Engaging content and trend-setting products aren’t the only factors turning your users from browsers into buyers. Digital natives expect seamless transitions during their customer journeys and crave positive online experiences, changing them from one-off buyers to loyal customers.
But seamless journeys and regular updates require more than just a quick testing overview. Unfortunately, with the hundreds of different browser and device combinations possible, the thousands of different user journeys available and the millions of site updates happening every month. Ensuring your website is performing to the highest quality has become a strenuous task for any internal team.
Most companies see these issues and employ an external testing team to ‘fix’ their website. The only problem with these external teams is that they often cut corners to minimise time scales and aren’t testing your site with your companies’ future goals in mind.
Naturally, you want your site to be around in the next 5 – 10 years and ensuring your future sustainability requires a strong digital presence. You don’t want to end up like Blockbuster, fading into a distant memory. Instead, examine your site’s performance and develop a testing process.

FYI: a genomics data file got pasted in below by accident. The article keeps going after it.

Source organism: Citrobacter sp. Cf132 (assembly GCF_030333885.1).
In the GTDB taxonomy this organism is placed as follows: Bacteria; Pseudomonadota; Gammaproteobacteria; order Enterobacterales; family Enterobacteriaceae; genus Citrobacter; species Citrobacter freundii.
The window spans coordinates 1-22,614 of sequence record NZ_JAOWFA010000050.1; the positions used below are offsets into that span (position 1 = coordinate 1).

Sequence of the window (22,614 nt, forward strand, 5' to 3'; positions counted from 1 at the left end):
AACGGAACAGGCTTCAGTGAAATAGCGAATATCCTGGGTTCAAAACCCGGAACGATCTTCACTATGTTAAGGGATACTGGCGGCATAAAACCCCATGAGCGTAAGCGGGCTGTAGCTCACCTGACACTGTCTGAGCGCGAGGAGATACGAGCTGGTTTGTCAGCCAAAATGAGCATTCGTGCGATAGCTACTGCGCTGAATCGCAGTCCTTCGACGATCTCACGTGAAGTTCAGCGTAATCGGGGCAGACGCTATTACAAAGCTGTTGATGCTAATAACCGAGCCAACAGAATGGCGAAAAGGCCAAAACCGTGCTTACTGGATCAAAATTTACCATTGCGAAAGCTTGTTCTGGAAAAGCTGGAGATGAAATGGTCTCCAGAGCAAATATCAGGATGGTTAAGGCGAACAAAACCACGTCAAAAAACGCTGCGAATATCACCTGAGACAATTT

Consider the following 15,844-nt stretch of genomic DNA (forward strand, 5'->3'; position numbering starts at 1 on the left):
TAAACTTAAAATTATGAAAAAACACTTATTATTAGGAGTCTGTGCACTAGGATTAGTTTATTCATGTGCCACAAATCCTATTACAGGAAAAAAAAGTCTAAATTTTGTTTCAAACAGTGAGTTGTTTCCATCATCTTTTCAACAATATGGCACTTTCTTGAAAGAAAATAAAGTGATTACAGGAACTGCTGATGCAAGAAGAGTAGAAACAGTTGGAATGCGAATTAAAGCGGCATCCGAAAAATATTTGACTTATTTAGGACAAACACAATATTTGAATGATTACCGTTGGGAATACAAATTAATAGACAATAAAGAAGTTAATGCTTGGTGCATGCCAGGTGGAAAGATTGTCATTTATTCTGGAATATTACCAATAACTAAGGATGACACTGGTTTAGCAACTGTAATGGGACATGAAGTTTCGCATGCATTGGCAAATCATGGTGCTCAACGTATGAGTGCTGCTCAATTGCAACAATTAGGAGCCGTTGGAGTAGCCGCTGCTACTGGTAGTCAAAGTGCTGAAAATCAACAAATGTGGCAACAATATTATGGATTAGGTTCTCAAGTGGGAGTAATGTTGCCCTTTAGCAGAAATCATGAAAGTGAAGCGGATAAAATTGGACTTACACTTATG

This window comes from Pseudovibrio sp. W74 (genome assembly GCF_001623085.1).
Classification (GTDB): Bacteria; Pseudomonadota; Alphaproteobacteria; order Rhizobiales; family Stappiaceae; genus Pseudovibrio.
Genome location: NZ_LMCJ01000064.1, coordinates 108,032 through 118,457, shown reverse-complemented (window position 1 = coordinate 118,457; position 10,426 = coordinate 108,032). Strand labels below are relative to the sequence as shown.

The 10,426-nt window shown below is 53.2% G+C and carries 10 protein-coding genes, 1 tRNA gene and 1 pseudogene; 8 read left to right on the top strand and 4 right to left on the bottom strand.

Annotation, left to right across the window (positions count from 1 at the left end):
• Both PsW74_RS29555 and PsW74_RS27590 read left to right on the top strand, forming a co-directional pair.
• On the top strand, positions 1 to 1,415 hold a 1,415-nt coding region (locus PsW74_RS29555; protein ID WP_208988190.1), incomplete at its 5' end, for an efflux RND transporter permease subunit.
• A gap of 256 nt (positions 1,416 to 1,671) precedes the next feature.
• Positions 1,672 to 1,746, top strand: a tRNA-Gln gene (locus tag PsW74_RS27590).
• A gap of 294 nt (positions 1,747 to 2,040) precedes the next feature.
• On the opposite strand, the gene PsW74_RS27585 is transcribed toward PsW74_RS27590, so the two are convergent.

Don’t just test, think about your approach to testing
Knowing what you want to achieve is a huge part of your development plan. Whether your goal is to increase conversions, grow the brand, crackdown on online security or even update accessibility features, these plans will help steer your website in the right direction and keep you on track.
Remember the famous quote by Benjamin Franklin “By failing to prepare, you are preparing to fail”.
The trap which many websites fall into is thinking that their website is completely fine until a major release is coming up or a dreaded re-platform is on the horizon. As much as these examples need additional testing, leaving your seemingly okay website ticking along with testing that barely scratches the surface only increases the time it takes to thoroughly test a new release. Testers and developers will be stuck with a huge backlog of existing site defects, which they try to navigate through wasting your colleagues time and costing you extra amounts of money.
Instead, running a continuous test or routinely testing your website removes all of these defects before a new project is due to be released.
So far all this testing malarkey sounds like a long process and a lot of work but, in actual fact, it can take as little as 7 days or 16 simple steps.
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